Community and lifespan changes in music: Sociophonetic variation in Laurentian French


  • Kaitlyn Owens Indiana University - Bloomington
  • Jeffrey Lamontagne Indiana University - Bloomington



sociophonetics, language variation, Quebec French, Laurentian French, music, lifespan change


Previous studies on English have highlighted various instances where individual singers or small groups change which dialectal features appear in their music (e.g. Trudgill 1997; Beal 2009; Coupland 2011; Eberhardt & Freeman 2015; Lyon 2019). Whereas corpus studies on music have the option between real-time or apparent-time analyses, most previous research on music has largely been conducted via case studies on change across a singer or group’s career (see Gibson in press a). Focusing on Laurentian French (also known as Quebec French or Canadian French), multiple singers may moderate dialectal traits in music due to their albums being released internationally, where the dialect faces stigma (Szlezák 2015). We further hypothesize that pop singers are especially sensitive to international norms and stigma because they are more likely to market abroad due to pop music’s greater international appeal (Grenier 1993). We examine non-lengthened high vowel laxing in closed final syllables (e.g. /vit/ [vɪt] vite ‘fast’; Dumas 1983), a process characteristic of Laurentian French that is categorical (Côté 2012) and nonstigmatized (Lappin 1982; Paradis & Dolbec 1998; Reinke et al. 2006) within the dialect. We expand the study of dialectal traits in music beyond English by using a new corpus of 20 Québécois singers who sing in French and are of the Laurentian French dialect. Additionally, we analyze the patterning of groups of singers across their careers, rather than the patterning of a single singer, and analyze real-time change of groups as opposed to individuals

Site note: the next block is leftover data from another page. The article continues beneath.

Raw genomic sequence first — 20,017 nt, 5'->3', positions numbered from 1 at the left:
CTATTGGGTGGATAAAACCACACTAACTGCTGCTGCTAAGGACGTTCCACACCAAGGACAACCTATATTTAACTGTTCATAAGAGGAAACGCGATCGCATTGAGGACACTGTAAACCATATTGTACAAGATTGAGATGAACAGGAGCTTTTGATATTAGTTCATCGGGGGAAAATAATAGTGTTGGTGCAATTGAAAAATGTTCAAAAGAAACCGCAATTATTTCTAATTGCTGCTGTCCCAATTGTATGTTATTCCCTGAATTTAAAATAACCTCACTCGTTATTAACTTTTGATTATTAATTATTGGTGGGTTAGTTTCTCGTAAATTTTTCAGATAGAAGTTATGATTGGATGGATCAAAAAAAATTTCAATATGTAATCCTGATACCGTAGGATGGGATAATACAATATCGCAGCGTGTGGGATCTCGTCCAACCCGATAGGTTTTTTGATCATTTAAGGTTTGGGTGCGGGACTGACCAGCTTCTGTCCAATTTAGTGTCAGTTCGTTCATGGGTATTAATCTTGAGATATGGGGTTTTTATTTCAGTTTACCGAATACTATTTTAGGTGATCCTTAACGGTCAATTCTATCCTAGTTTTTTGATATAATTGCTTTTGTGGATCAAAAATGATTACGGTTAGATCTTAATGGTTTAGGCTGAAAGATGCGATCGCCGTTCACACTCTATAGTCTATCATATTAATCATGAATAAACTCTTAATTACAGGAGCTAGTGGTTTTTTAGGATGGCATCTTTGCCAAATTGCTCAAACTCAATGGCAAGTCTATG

How to Cite

Owens, Kaitlyn, and Jeffrey Lamontagne. 2023. “Community and Lifespan Changes in Music: Sociophonetic Variation in Laurentian French”. Proceedings of the Linguistic Society of America 8 (1): 5531.